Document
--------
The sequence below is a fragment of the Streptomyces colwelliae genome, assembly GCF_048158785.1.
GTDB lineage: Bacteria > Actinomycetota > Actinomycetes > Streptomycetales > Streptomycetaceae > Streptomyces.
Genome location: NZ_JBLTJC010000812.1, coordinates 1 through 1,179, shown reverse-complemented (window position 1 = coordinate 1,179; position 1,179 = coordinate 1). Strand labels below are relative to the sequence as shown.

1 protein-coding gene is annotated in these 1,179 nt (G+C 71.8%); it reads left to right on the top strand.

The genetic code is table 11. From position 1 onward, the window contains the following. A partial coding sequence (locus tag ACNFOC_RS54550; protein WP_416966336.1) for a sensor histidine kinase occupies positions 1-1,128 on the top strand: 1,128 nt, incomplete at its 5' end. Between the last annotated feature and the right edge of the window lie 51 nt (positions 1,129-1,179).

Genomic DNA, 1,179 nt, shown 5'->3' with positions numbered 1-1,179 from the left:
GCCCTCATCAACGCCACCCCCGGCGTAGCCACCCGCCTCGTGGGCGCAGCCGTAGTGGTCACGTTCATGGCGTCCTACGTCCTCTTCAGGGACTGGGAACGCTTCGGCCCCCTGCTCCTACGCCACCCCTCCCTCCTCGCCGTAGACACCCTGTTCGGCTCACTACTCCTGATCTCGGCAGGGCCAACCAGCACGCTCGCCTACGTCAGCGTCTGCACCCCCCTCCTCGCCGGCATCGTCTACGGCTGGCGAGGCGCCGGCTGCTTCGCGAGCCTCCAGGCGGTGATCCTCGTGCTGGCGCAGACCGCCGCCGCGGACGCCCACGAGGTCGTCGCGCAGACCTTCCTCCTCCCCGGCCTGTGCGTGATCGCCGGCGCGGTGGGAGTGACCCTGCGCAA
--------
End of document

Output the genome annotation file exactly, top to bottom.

The sequence below is a fragment of the Streptomyces colwelliae genome, assembly GCF_048158785.1.
GTDB lineage: Bacteria > Actinomycetota > Actinomycetes > Streptomycetales > Streptomycetaceae > Streptomyces.
Genome location: NZ_JBLTJC010000812.1, coordinates 1 through 1,179, shown reverse-complemented (window position 1 = coordinate 1,179; position 1,179 = coordinate 1). Strand labels below are relative to the sequence as shown.

1 protein-coding gene is annotated in these 1,179 nt (G+C 71.8%); it reads left to right on the top strand.

The genetic code is table 11. From position 1 onward, the window contains the following. A partial coding sequence (locus tag ACNFOC_RS54550; protein WP_416966336.1) for a sensor histidine kinase occupies positions 1-1,128 on the top strand: 1,128 nt, incomplete at its 5' end. Between the last annotated feature and the right edge of the window lie 51 nt (positions 1,129-1,179).

Genomic DNA, 1,179 nt, shown 5'->3' with positions numbered 1-1,179 from the left:
GCCCTCATCAACGCCACCCCCGGCGTAGCCACCCGCCTCGTGGGCGCAGCCGTAGTGGTCACGTTCATGGCGTCCTACGTCCTCTTCAGGGACTGGGAACGCTTCGGCCCCCTGCTCCTACGCCACCCCTCCCTCCTCGCCGTAGACACCCTGTTCGGCTCACTACTCCTGATCTCGGCAGGGCCAACCAGCACGCTCGCCTACGTCAGCGTCTGCACCCCCCTCCTCGCCGGCATCGTCTACGGCTGGCGAGGCGCCGGCTGCTTCGCGAGCCTCCAGGCGGTGATCCTCGTGCTGGCGCAGACCGCCGCCGCGGACGCCCACGAGGTCGTCGCGCAGACCTTCCTCCTCCCCGGCCTGTGCGTGATCGCCGGCGCGGTGGGAGTGACCCTGCGCAA